Post-Covid, Kent State’s Child Development Center is financially secure and enrollment rising

Photo by Sigmund

Even though pandemic mandates are long gone, Kent State’s Child Development Center is still struggling to recover its previous enrollment numbers, but parents and administrators say the center has weathered the storm.

In July 2020, as Covid-19 shut down the Kent campus, hundreds of parents and supporters of the Child Development Center sent a worried letter to university administrators asking them to guarantee the future of the center.

But CDC leadership assured them the program was funded, provided parents continued to send their children.

Today the CDC’s annual budget is around $715,000 per year, Director Pam Hutchins said. Most of that goes to salaries and benefits. The CDC normally serves up to 150 children but is currently only at about 80% capacity. But Hutchins says she “anticipate[s] pre-Covid numbers for 2023-2024 school year.”

Hutchins said that at the beginning of the pandemic the school was mandated to reduce the number of children in each classroom. Those mandates are gone, but class numbers are still thin. Kindergarten and preschool classes normally have 16 to 18 children. Right now they only have 15 to 16 children in each class.

Staffing also became a problem when Kent State shut down in-person classes, reducing the number of potential student teachers. According to Hutchins, the CDC is currently fully staffed with lead teachers, but is still short on assistant and substitute teachers.

The Child Development Center is a school for children 18 months of age through kindergarten. Although located on the university campus, the CDC is open to everybody, not just families affiliated with the university. It uses the International Baccalaureate curriculum, hosts an annual community festival and offers scholarships to reduce tuition.

“People think it’s just a daycare for Kent State employees,” says Cami Barber, a CDC volunteer whose three children attended school there. “But it’s so much more than that.”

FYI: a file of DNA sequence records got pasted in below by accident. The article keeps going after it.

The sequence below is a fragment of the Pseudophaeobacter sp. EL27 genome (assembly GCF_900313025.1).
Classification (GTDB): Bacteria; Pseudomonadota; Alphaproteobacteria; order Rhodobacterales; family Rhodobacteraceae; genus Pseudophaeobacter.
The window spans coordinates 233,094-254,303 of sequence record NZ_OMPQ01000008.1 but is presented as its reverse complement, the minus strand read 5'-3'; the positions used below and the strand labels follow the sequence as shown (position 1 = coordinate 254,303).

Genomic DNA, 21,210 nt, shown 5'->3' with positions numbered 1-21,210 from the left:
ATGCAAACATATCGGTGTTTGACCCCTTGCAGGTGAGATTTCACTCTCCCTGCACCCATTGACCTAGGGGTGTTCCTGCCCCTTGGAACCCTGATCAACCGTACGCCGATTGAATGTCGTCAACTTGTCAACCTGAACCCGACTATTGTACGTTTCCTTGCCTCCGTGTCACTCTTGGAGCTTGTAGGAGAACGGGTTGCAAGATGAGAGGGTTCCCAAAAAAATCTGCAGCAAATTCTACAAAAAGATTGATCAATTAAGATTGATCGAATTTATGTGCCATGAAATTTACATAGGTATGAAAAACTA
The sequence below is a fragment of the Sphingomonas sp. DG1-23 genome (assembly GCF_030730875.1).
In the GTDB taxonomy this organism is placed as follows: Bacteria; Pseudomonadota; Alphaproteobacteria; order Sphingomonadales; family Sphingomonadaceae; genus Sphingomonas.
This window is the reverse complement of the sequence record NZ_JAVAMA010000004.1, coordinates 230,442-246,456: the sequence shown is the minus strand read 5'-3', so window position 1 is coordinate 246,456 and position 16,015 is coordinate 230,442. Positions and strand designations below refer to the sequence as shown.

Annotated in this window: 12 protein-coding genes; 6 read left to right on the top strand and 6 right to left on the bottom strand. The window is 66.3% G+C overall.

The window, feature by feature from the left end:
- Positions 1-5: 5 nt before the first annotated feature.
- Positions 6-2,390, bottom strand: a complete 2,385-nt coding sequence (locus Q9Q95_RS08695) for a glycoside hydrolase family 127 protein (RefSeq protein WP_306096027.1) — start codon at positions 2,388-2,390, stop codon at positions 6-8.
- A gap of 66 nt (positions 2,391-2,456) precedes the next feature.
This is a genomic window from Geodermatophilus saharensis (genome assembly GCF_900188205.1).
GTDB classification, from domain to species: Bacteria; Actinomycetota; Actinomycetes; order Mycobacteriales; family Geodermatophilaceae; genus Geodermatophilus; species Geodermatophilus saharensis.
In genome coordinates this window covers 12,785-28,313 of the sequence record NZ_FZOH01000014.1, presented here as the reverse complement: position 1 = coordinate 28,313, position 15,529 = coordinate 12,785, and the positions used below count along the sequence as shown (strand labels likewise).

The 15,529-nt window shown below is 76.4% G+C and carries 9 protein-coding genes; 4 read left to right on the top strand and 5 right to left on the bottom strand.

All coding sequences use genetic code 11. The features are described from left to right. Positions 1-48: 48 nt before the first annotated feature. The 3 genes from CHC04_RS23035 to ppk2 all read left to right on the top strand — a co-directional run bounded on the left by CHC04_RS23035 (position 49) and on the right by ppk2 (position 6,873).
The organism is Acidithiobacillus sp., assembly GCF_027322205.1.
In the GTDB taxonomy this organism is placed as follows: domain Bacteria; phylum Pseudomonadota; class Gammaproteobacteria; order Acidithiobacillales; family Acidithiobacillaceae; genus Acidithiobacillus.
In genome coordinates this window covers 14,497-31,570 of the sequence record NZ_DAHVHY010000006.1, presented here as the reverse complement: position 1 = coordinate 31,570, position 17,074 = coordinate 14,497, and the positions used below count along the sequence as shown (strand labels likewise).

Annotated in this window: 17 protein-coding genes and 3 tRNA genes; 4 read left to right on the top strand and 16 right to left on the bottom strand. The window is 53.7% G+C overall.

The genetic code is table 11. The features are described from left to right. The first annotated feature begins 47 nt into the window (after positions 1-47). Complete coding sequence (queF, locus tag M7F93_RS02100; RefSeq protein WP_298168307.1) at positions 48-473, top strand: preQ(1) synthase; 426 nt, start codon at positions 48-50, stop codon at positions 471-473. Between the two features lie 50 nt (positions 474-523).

Hutchins said children are continually challenged to do things they haven’t done before. For example, a teacher may ask a child to speak in front of a large group of other children.

The school also uses a technique called “modeling,” in which older children set an example and guide younger children through various activities.

A typical classroom may have up to three teachers, a mix of professionals and student-teachers from Kent State. There is even an observation booth where parents can secretly watch how their children interact in a classroom environment with other kids. The booth is also used by researchers.

Aside from the classroom, children spend much of the day outside. There are not many artificial toys in the area; instead, the CDC prefers natural features such as mud pits and gardens. Children are encouraged to take risks and solve problems here, too. For example, a teacher might ask children to climb a little bit higher than they did the day before. 

Barber said many families consider the CDC to be a staple of their diverse community. Every year the school hosts a community festival.

“One year, a family from China did calligraphy and showed everyone traditional games, cooking and language,” she said. “Last year’s [festival] was potluck. With our international community, it was delicious and we would sample things from all over.”

This kind of environment can have a lasting impact on a child. Barber’s son Sam met a German boy named Jan when they were 5 years old. Although they are 11 now and Jan has moved back to Germany, the two boys still play Minecraft together online every weekend.

“The CDC has been an instrumental piece of my family’s life,” says Jen Yensel, a mental health counselor whose four children all attended. “The teachers and staff nurtured every child like their own. … There is plenty of research on the importance of early childhood education, nurturance and community. The CDC embraces these variables.”

The CDC has always taken pride in being open to everybody. They offer the Robin McManus Scholarship to reduce tuition for any families whose children may not otherwise be able to attend. A benefit fundraiser is held annually to support the scholarship.

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Mike Ray is a freelance journalist and researcher, and a contributor to The Portager.